This article has been superseded by a more recent survey.
View the 2015 bookmaker margin survey results.
A key consideration when choosing a sports betting service is the margin each bookmaker uses to calculate odds. Unfortunately, the task of comparing margins is arduous, so most punters won’t make the effort. At Australia Sports Betting we’ve done the work for you by conducting a survey of margins used by popular bookmakers. This survey has been completed using April 2011 data on head to head and line bet odds for various sports. This article first discusses what margins are and how to calculate them. The key survey results are then provided.
What are Bookmaker Margins?
The bookmaker margin is a measure of the bookmaker’s profit for an event, and can be regarded as a hidden transaction fee for punters. For example, in a coin toss where heads and tails each have a probability of 50%, a bookmaker won’t offer 2.00 odds on each outcome. Instead it will offer odds of, say, 1.95. If even amounts are placed on heads and tails, the bookmaker will secure a profit regardless of the result. This profit is how the bookmakers finance their services, but bookmakers vary in the scale of margins used. Obviously from a punter’s perspective, the lower the margin, the better.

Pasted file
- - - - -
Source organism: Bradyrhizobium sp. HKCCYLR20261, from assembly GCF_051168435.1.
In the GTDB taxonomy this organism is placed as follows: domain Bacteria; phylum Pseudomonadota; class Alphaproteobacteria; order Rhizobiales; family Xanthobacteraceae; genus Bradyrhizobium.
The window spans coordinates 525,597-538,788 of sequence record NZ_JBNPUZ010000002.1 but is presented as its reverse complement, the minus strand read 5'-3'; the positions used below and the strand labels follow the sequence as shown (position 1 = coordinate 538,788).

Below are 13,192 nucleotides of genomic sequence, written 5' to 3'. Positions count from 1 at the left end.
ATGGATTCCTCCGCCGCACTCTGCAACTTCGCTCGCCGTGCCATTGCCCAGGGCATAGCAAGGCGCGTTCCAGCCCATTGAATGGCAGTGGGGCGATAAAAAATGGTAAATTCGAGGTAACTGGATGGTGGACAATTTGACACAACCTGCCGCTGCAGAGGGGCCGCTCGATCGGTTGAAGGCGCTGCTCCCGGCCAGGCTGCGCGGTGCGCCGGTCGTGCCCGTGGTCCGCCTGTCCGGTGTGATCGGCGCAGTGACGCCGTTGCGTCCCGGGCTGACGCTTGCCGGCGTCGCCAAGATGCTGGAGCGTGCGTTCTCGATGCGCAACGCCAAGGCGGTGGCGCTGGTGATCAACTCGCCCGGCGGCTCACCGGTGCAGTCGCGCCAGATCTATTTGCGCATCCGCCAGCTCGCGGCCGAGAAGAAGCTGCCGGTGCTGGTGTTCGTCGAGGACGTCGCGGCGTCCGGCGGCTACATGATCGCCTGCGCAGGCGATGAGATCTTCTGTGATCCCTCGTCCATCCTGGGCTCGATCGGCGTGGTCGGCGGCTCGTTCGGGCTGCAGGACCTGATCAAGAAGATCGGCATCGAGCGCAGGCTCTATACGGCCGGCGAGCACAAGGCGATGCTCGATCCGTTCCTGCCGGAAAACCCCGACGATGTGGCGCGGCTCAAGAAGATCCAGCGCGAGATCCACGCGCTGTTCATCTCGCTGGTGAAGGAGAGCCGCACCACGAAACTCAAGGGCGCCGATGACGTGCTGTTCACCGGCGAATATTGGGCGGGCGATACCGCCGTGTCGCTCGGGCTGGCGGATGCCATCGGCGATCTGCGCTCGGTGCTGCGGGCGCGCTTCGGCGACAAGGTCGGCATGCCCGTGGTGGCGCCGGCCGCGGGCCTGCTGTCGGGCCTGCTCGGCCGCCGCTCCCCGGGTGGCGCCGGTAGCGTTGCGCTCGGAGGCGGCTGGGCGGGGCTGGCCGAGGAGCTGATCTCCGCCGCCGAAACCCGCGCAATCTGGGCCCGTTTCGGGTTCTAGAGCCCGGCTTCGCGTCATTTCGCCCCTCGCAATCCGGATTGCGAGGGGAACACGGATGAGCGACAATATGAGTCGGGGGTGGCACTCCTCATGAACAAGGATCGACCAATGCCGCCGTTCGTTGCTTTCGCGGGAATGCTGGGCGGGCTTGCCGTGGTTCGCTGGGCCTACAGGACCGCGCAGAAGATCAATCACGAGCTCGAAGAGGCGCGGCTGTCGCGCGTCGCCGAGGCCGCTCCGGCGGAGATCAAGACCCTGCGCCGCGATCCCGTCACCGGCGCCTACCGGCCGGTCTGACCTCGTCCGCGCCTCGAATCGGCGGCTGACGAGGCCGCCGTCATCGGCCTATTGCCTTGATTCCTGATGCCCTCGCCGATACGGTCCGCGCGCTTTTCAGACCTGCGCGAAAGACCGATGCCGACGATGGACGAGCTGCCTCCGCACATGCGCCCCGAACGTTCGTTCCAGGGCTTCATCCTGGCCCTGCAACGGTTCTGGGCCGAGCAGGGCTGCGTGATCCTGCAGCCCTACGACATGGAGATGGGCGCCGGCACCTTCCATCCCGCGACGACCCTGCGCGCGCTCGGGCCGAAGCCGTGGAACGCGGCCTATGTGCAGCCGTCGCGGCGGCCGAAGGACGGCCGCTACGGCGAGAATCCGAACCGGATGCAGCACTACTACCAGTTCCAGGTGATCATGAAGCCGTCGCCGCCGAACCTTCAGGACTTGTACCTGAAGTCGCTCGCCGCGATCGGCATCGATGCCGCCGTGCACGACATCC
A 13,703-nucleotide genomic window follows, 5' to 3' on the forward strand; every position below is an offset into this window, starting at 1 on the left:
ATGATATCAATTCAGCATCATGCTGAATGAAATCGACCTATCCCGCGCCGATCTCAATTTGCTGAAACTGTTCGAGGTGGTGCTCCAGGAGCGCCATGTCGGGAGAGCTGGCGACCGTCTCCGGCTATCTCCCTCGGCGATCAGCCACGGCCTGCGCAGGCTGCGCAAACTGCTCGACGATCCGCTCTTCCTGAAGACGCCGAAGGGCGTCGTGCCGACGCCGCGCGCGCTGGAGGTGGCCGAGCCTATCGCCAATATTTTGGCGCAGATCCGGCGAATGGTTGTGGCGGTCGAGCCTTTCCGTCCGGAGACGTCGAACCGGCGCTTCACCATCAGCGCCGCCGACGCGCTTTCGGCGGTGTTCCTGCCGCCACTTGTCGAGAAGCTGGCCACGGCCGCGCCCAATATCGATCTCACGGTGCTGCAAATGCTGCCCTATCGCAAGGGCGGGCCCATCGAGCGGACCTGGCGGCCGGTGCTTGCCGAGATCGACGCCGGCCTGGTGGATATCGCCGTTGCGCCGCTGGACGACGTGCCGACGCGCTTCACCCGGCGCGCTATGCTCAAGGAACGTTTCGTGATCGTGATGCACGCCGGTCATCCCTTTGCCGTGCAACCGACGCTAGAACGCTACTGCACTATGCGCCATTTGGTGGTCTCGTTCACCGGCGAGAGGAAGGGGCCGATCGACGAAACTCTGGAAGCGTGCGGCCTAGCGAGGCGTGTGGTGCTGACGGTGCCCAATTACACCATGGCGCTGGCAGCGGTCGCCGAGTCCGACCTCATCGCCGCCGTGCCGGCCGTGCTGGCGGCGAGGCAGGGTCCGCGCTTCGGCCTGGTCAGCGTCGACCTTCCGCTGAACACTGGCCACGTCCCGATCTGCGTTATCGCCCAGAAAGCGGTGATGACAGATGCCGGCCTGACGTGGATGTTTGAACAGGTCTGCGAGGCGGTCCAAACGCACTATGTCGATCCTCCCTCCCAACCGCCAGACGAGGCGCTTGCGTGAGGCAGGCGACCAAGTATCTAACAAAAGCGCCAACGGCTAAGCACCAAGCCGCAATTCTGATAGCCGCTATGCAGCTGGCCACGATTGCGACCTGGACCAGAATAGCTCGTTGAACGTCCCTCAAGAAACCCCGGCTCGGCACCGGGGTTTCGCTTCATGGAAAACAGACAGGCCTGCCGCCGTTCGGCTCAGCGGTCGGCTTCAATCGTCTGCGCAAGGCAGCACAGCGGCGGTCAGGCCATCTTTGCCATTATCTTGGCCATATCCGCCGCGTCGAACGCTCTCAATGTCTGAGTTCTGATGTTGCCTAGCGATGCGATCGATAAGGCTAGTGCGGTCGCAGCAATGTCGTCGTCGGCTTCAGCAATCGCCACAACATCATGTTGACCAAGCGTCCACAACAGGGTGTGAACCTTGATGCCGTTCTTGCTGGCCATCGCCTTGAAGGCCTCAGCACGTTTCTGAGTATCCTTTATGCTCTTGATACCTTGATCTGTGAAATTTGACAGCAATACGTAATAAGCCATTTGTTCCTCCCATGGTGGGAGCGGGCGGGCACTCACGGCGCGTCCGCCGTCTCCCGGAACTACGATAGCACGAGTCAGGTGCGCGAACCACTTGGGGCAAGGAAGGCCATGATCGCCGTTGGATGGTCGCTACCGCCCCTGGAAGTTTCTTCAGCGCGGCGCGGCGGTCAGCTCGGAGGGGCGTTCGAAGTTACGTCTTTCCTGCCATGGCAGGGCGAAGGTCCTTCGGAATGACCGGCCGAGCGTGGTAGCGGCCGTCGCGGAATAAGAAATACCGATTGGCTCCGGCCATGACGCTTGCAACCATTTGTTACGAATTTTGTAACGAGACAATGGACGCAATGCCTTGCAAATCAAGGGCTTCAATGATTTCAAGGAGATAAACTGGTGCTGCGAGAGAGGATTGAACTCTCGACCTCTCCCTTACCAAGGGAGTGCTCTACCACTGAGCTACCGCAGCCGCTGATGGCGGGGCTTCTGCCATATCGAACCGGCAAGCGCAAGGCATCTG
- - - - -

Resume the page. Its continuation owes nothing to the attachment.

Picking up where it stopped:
How to Calculate Bookmaker Margins
When using the decimal odds system, which is common in Australia and Europe, calculating the bookmaker margin for an event is easy. The margin equals the sum of the reciprocals of the the odds. Below are calculation examples using two- and three-outcome events.
How to Interpret a Bookmaker Margin
The margin measures the bookmaker’s profit on an event in the case where the bookmaker receives bet amounts on each outcome that are in proportion to the bookmaker odds. Suppose the bookmaker offers odds a on outcome A and odds b on outcome B. If proportion b/(a+b) is placed on A and a/(a+b) is placed on B, then the bookmaker will receive the same profit regardless of the result, which is measured by the margin. This margin is amount by which the actual ‘book’ exceeds 100%. For this reason, you will always get a value of at least 1.00.
Let’s look at the bookmaker margin for the two-outcome event above, which is 1.035, or 103.5%. Suppose $100,000 in total was wagered on the market, with [1.64/(1.64 + 2.35)] x $100,000 = $41,102.76 in bets placed on Oklahoma City and [2.35/(1.64 + 2.35)] x $100,000 = $58,897.24 placed on Denver. Depending on the outcome, the bookmaker will pay out one of the following two amounts:
If Oklahoma City wins: $41,102.75 x 2.35 = $96,591.48
If Denver wins: $58,897.24 x 1.64 = $96,591.48
Recall that the bookmaker took $100,000 in bets, but only has to pay out $96,591.48. If we divide the intake by the outgoings we get $100,000/$96,591.48 = 103.5%, as calculated earlier.
To give some perspective on how odds relate to margins, the table below compares various equal line odds (bets with a 50% chance of winning) to their respective margins. Note that 2.00 odds equate to a margin of 1.00, where the bookmaker makes no profit on the market.